The pre-bout procedure is also minimized to just bows, in the second to last bouts of maezumo.

Special matches

Thereafter, almost all matches follow the same pattern. Yobidashi: “Higa-i-shi Giga, Ni-i-shi Tera”. Gyoji: “Giga ni Tera”. But some bouts are different.

The first of these is the last match before naka-iri. Naka-iri is the intermission before the Makuuchi matches. It includes the announcement of the next day matches in Makuuchi, the dohyo-iri for Makuuchi and the Yokozuna, and then the Makuuchi matches themselves follow. So the last Juryo match is called chubane, and before it, the yobidashi calls: “Higa-i-shi Gi-ga, Gi-ga; ni-i-shi Te-ra, Te-ra“.

A yobidashi then steps and calls “Tozai, tozai”, and the gyoji has a whole speech to give. Pointing to the east, he says “Kataya, Giga, Giga”. Turns to the west, and says “Konata, Tera, Tera“. And then facing front and center, he announces “kono sumo ichiban ni te, naka iri“, and bows. This means “This sumo match will be followed by naka-iri”. “Kataya” and “konata” are archaic forms of “on one side”, and “on the other side”.

This double call of the wrestler names is called futagoe. And the next time we see it will be in the san-yaku matches. Any match, in which a san-yaku rikishi participates, is preceded by the yobidashi doing the double call (even if one side is rank-and-file), and the gyoji doing “Kataya, Giga, Giga; Konata, Tera, Tera”. However, for these bouts, there is no speech, nor “tozai tozai”.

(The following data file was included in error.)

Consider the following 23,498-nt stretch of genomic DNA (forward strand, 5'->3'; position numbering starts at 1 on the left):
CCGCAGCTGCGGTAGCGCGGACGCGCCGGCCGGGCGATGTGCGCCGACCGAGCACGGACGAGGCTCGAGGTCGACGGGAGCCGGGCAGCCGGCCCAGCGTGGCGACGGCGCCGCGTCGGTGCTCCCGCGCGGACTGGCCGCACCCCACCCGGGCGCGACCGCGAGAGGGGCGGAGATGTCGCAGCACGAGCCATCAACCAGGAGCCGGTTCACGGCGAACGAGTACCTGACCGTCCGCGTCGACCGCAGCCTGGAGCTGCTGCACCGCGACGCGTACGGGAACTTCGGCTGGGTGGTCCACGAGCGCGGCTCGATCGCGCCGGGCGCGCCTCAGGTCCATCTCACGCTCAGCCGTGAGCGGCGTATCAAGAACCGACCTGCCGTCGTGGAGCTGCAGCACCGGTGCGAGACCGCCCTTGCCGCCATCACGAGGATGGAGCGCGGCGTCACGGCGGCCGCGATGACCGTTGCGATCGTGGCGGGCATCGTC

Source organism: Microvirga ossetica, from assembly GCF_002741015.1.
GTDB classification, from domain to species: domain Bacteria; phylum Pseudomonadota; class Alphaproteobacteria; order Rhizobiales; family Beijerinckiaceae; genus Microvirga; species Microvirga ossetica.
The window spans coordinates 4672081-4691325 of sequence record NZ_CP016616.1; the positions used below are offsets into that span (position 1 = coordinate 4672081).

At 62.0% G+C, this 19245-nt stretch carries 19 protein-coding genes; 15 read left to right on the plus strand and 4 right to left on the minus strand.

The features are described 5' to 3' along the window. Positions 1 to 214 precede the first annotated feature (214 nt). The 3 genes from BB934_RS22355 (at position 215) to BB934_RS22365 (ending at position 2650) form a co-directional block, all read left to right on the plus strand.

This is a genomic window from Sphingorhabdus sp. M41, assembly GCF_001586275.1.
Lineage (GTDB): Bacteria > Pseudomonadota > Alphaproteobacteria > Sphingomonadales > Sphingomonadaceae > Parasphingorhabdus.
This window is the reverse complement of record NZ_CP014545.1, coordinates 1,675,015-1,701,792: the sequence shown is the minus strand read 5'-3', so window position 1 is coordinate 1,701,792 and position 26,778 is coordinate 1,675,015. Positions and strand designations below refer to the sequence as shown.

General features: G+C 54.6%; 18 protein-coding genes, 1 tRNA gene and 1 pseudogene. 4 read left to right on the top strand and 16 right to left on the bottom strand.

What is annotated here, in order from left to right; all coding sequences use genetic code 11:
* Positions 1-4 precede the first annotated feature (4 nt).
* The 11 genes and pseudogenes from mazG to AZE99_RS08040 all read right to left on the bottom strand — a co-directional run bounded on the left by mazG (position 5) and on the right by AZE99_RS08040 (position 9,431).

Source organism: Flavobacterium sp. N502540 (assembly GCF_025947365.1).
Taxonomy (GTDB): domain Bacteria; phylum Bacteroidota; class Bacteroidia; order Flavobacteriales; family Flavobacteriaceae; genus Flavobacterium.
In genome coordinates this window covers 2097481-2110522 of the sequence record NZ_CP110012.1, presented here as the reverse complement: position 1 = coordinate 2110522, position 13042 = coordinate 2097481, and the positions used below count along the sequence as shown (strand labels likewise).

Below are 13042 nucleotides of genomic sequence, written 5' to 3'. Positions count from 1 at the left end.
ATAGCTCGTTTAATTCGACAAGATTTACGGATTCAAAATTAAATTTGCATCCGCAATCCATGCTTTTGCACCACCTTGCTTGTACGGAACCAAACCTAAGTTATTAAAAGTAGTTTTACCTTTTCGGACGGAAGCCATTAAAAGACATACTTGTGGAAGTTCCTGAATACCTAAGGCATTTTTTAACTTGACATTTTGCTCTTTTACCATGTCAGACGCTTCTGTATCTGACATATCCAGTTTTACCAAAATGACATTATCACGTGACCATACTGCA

The last match of the day is also a special match. The yobidashi comes up and does his futagoe (call each name twice) but this would happen in any san-yaku match. The gyoji, however, has a speech, which is preceded with a yobidashi who claps the clappers and calls “tozai tozai”.

  • In days 1-14, usually the speech is “Bansu mo tori susumimashitaru tokoro, kataya, Giga, Giga, konata, Tera, Tera. Kono sumo ichiban ni te, honjitsu no uchidome” (bow). This translates to “Having proceeded through the matches of the day, on this side, Giga, Giga. On the other side, Tera, Tera. After this match is complete, this day is ended.”
  • If, however, the Emperor or the Crown Prince are present, the speech changes slightly. Instead of “honjitsu no uchidome”, they say “honjitsu no musubi“. This is to signify that while this is the last match of the day, the day ends only when the Emperor or Crown Prince leave.
  • On senshuraku, the “honjitsu no uchidome” is replaced with “senshuraku ni gozarimasu“, or, some gyoji prefer, just “senshuraku“.